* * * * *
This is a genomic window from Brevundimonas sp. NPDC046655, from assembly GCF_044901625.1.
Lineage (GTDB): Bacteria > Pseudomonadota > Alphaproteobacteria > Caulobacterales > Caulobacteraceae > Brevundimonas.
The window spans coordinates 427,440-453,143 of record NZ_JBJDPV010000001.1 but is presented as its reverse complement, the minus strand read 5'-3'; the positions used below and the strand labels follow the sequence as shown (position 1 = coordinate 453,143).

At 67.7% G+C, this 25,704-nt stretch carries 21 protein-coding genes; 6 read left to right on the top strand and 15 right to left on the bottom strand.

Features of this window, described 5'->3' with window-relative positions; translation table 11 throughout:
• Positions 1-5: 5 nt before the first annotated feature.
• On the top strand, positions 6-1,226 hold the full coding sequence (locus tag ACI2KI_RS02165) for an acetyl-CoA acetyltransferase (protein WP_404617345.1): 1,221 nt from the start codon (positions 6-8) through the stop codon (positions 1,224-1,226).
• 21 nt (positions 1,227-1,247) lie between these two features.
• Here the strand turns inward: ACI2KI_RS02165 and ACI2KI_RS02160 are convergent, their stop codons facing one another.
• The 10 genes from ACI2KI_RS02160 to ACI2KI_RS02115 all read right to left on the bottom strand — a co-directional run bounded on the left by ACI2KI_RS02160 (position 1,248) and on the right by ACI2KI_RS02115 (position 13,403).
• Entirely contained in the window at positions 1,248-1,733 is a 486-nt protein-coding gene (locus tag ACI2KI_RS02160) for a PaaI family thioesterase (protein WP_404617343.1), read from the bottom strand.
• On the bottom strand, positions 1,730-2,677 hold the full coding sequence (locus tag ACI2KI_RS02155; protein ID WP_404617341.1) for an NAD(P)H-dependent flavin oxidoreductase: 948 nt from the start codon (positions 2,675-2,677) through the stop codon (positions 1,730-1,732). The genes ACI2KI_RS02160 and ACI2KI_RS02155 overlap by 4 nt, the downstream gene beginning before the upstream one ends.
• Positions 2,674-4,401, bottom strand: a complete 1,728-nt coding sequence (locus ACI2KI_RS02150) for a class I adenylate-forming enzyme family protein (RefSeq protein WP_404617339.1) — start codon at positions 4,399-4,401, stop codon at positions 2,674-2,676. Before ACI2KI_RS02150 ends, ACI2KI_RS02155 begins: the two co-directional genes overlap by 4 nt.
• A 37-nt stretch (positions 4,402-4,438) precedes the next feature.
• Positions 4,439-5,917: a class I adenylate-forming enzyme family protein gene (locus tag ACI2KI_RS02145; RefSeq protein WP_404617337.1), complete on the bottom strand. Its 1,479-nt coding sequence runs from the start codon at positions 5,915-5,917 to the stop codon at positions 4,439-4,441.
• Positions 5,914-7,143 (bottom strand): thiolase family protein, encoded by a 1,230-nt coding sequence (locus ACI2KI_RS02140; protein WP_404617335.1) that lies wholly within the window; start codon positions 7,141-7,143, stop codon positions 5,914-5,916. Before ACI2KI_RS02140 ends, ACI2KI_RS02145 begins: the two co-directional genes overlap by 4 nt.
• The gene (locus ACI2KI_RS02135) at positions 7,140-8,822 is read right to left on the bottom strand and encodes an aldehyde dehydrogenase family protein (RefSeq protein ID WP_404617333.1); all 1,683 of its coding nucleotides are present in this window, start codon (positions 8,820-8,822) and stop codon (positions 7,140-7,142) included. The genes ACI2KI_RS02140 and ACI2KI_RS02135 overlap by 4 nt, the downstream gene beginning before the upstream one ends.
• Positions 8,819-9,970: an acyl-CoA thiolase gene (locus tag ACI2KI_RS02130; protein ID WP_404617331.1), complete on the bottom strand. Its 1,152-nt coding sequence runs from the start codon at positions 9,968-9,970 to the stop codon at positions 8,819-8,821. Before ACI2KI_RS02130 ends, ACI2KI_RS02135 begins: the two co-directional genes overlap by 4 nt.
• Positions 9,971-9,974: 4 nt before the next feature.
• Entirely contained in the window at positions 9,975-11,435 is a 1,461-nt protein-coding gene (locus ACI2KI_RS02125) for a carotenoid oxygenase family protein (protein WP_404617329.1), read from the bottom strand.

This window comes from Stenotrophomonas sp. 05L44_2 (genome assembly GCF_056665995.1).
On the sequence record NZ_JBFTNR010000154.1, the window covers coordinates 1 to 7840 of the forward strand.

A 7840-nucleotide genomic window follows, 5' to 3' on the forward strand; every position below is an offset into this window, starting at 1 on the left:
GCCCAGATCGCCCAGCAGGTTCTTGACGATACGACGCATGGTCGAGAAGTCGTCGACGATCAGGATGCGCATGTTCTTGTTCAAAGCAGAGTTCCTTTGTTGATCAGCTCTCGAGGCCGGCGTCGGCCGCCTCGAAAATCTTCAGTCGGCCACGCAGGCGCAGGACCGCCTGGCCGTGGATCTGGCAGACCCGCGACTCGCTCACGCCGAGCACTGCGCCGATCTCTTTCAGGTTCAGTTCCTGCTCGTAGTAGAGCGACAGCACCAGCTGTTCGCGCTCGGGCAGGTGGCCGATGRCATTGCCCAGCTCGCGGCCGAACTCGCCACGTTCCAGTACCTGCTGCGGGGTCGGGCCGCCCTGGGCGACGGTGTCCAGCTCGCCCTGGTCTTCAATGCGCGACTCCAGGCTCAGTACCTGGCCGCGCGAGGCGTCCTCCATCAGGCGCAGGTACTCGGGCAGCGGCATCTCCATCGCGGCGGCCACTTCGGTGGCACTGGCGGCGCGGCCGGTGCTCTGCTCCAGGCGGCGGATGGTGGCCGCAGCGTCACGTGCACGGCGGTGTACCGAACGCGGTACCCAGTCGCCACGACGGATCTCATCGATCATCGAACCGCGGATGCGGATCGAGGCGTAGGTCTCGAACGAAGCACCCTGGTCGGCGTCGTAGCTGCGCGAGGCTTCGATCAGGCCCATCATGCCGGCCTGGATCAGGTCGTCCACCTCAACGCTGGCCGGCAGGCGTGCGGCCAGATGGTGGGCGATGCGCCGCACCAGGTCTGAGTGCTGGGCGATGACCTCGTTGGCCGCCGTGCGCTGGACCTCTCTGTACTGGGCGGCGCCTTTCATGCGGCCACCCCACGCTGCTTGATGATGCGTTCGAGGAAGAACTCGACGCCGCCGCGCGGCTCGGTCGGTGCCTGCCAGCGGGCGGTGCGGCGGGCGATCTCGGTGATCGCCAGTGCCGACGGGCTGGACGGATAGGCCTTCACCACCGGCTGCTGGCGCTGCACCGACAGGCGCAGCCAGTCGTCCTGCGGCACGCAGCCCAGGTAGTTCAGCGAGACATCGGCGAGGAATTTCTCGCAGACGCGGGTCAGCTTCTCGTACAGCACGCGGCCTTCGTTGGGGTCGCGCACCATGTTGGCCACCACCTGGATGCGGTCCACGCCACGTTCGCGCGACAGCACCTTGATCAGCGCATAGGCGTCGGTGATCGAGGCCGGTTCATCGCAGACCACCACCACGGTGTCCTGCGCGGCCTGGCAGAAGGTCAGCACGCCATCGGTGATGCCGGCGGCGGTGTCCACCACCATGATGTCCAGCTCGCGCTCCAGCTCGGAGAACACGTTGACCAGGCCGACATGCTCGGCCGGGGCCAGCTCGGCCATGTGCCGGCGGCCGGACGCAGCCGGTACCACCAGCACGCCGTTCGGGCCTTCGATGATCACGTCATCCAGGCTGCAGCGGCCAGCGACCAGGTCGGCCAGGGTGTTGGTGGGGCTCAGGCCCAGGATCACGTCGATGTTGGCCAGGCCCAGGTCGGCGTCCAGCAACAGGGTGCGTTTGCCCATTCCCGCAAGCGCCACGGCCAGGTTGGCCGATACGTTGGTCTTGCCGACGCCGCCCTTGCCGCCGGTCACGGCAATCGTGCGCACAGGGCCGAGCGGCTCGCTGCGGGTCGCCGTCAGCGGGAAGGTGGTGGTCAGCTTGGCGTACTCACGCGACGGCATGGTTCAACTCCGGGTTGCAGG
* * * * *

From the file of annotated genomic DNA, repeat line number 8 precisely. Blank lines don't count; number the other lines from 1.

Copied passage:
• 21 nt (positions 1,227-1,247) lie between these two features.